The carousel at the heart of the museum was purchased in 1991 as a permanent addition to the collections. Built in North Tonawanda, New York, the machine came without any of the original animals. The frame was cleaned and refurbished, scenery panels were repainted, and museum staff and volunteers constructed a new platform.
Without any of the original pieces on the carousel, the museum has populated it with figures from the museum’s collections as well as on loan from private collectors. Historic “County Fair” or “Country Fair” style animals from a variety of carvers are used, plus several recent carvings.
Carousels built by the Herschell Company after the 1920s were comprised of figures using mass production methods. Original figures may be hand-carved wooden animals, or may have a hand-carved wooden body with a cast aluminum head, legs, and tail often referred to as a 50/50 or half and half.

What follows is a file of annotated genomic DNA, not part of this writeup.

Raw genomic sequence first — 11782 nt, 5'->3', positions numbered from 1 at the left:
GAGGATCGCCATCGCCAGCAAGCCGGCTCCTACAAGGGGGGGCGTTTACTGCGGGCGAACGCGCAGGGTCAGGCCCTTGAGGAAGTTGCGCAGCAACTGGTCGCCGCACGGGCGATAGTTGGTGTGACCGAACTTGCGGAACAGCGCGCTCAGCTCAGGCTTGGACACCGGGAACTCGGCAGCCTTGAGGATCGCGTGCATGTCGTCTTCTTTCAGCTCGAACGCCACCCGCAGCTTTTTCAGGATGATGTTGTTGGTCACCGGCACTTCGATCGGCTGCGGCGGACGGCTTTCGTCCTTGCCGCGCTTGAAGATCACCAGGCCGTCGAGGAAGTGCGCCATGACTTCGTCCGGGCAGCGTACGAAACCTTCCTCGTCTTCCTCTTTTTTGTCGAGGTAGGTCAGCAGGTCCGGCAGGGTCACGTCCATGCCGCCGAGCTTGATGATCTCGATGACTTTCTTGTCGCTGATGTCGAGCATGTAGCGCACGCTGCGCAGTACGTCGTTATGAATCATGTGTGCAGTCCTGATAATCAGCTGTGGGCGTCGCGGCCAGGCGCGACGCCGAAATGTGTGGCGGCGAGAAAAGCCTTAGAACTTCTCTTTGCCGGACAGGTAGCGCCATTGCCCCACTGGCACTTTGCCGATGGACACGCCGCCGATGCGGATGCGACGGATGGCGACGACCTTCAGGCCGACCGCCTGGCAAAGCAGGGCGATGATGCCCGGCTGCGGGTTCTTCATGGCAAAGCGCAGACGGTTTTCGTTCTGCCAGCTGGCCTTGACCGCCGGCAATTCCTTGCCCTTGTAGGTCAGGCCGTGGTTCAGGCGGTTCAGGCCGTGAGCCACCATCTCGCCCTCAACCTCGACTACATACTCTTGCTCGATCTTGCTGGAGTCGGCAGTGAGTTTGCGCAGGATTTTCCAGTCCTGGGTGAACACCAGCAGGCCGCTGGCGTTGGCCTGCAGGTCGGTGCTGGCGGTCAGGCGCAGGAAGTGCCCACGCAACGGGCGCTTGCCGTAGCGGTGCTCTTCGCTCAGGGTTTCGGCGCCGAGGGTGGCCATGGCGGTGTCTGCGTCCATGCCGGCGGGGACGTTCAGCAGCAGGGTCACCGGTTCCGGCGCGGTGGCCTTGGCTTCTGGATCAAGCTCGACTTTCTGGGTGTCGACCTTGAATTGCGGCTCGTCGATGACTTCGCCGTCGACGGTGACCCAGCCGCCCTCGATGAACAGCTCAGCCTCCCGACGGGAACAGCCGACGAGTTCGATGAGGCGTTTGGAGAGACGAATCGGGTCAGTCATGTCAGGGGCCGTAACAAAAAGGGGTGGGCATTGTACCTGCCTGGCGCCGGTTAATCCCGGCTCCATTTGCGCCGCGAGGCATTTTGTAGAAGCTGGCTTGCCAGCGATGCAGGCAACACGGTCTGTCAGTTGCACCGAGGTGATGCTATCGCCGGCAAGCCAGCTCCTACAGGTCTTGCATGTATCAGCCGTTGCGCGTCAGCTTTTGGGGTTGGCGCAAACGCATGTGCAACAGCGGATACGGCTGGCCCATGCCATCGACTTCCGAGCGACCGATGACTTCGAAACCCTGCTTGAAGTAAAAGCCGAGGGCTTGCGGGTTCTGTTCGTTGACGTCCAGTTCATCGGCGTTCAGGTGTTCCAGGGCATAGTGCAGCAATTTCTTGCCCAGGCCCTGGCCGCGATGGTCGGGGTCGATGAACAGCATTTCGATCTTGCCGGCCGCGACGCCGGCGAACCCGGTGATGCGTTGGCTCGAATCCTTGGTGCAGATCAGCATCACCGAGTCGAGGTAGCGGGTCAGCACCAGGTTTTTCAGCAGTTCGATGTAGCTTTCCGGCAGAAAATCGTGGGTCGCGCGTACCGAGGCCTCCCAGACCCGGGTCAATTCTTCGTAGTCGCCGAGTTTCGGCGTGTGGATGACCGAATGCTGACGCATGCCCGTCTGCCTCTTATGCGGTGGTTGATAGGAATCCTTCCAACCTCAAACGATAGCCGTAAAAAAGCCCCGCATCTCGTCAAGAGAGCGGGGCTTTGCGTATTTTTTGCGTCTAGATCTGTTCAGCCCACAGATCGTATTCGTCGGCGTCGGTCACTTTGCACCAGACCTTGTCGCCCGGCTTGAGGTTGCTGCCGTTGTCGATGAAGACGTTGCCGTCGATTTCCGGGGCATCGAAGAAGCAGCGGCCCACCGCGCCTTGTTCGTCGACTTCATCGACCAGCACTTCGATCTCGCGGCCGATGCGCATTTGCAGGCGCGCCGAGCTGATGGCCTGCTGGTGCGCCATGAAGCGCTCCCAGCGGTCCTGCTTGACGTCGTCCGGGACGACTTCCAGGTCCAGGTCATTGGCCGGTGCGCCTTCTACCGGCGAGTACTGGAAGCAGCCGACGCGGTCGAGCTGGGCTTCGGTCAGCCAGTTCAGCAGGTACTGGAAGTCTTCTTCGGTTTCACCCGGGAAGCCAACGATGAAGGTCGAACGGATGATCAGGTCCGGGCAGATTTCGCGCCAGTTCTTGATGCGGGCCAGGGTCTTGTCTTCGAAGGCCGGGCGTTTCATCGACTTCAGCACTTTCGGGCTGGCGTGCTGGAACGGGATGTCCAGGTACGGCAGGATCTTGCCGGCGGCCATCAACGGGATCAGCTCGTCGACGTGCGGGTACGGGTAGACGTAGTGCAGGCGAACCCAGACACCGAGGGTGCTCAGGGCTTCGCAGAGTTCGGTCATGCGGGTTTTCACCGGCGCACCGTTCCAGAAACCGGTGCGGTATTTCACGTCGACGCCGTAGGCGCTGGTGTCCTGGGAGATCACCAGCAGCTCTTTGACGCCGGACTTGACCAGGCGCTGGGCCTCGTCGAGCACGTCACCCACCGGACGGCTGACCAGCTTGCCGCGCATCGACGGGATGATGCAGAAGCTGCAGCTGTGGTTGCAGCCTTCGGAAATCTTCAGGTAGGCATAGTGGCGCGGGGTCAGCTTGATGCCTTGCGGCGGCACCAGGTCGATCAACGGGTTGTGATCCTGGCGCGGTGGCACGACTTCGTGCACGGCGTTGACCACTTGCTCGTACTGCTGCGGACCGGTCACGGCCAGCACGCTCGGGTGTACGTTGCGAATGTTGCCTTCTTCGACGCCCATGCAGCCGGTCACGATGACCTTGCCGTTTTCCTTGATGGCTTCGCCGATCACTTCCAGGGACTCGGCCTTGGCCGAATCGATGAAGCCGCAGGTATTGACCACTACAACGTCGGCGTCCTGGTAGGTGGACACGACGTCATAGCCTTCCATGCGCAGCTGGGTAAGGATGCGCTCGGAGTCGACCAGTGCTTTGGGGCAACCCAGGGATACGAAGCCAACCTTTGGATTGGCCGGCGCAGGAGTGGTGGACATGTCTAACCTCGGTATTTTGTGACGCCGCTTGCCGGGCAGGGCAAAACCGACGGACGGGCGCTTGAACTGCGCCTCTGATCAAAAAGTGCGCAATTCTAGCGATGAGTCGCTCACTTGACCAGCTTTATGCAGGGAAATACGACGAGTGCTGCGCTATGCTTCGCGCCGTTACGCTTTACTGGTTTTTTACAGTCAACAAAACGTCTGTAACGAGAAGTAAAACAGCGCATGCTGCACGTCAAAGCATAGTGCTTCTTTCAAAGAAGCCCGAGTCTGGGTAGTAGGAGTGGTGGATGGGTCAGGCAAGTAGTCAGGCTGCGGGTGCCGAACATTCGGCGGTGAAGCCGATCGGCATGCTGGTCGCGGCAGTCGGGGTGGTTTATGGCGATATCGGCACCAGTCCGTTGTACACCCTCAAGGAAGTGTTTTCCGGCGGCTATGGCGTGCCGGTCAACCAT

In the 1950s, Herschell specialized in cast aluminum pieces or used fiberglass to create pieces for his carousels.
This lead horse is a good example of the Parker Company’s product.
The outstretched legs provide a sense of grace and speed, but had a practical purpose as well.
By stretching out the legs on the horses, it was possible to stack the horses more compactly making it simpler to move the carousel on a regular basis.